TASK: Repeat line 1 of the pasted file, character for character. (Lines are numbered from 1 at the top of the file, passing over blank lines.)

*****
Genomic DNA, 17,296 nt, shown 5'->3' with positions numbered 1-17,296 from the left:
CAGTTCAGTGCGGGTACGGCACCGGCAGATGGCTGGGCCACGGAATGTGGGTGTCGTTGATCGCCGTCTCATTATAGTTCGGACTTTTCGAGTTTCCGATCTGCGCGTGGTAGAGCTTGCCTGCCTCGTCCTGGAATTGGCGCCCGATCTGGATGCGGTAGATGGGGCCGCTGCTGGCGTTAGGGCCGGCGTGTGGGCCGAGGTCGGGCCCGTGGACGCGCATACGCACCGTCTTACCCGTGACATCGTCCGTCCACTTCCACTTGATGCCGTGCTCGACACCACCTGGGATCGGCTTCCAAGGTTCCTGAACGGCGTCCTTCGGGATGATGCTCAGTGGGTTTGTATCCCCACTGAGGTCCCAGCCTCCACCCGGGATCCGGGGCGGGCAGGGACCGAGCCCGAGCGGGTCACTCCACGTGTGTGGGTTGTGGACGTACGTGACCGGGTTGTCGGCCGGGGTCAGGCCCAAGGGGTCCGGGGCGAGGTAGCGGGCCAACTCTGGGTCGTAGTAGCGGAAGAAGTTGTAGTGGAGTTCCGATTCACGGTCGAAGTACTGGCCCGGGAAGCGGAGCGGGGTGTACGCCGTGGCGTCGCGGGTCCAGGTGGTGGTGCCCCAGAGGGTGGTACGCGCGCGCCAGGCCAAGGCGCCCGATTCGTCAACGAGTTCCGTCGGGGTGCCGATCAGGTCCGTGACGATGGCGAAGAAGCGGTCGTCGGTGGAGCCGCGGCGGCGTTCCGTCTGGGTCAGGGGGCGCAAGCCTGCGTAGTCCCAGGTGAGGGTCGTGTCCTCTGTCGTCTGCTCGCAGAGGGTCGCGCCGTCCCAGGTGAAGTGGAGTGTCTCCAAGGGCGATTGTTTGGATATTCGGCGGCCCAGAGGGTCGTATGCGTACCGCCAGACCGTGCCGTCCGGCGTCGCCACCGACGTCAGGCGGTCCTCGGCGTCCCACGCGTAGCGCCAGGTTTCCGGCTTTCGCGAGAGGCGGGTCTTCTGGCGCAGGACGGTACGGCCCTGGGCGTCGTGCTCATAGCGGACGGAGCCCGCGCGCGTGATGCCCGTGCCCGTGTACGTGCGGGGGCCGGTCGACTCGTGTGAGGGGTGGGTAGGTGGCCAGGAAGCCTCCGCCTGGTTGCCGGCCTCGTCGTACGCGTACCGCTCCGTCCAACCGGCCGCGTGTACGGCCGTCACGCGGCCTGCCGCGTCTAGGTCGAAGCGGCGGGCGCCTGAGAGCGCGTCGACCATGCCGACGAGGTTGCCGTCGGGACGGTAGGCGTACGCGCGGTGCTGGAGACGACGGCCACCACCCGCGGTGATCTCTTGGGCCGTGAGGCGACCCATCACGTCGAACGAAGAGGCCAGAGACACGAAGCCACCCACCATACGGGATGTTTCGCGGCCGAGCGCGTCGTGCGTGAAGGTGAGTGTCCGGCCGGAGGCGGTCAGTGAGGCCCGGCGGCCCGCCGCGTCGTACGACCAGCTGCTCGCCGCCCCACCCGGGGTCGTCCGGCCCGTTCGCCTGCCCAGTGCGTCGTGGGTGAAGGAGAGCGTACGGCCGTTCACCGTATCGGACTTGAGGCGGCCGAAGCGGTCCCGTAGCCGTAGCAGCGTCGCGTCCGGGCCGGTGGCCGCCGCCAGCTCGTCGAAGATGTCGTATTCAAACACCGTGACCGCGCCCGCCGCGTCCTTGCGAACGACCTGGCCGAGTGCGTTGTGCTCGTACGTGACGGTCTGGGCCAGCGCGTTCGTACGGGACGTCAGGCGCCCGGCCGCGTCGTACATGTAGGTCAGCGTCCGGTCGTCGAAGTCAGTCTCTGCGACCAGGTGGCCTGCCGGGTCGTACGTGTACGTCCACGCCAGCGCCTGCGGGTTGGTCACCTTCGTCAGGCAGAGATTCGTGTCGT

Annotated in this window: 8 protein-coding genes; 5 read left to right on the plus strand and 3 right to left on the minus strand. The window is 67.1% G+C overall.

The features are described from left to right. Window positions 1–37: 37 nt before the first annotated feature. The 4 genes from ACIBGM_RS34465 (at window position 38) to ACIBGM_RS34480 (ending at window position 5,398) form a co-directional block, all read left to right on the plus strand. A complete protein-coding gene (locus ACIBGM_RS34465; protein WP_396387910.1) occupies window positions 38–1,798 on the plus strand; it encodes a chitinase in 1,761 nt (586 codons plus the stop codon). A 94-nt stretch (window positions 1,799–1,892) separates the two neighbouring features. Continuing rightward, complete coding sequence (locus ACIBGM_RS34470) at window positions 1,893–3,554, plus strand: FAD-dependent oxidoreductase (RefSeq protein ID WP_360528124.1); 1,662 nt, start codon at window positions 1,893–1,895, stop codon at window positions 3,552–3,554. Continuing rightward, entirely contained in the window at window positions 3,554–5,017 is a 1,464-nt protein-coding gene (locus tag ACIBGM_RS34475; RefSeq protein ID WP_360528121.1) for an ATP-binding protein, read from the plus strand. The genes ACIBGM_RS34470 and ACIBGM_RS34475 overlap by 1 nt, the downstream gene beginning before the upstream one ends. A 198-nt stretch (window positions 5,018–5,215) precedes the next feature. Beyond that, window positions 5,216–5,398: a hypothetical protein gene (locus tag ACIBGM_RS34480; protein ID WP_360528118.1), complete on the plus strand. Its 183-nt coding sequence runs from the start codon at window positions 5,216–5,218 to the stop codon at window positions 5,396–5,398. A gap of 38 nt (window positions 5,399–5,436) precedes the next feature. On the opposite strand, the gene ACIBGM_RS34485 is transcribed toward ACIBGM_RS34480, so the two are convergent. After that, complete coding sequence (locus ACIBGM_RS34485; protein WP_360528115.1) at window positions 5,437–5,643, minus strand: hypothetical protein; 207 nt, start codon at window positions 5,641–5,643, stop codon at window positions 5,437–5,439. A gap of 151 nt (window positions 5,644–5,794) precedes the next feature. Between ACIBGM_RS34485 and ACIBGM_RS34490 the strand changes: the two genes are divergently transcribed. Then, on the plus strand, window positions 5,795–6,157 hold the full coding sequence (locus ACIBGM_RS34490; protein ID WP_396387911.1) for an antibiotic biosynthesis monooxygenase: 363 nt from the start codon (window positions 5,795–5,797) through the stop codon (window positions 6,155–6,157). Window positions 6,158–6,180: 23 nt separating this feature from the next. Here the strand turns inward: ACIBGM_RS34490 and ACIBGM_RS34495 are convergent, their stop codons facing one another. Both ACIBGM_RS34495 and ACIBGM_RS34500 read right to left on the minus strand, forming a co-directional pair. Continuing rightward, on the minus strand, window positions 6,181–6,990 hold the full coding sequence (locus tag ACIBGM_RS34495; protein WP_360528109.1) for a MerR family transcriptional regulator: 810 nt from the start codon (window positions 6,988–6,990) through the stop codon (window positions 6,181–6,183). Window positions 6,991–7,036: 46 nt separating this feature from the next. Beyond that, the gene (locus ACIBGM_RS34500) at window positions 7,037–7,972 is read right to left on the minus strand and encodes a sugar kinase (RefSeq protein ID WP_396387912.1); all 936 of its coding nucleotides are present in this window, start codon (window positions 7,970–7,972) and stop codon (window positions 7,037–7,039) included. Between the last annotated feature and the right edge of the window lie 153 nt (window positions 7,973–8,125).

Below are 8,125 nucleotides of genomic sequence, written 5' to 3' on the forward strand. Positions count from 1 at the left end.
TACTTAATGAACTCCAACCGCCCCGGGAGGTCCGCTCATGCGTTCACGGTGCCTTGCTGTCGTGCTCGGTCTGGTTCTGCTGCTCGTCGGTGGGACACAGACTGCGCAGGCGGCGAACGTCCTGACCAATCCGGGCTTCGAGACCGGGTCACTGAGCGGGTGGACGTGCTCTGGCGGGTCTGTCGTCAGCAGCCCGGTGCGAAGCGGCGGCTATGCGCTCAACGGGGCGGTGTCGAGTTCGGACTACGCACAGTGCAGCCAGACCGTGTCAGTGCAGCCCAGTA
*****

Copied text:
Genomic DNA, 17,296 nt, shown 5'->3' with positions numbered 1-17,296 from the left: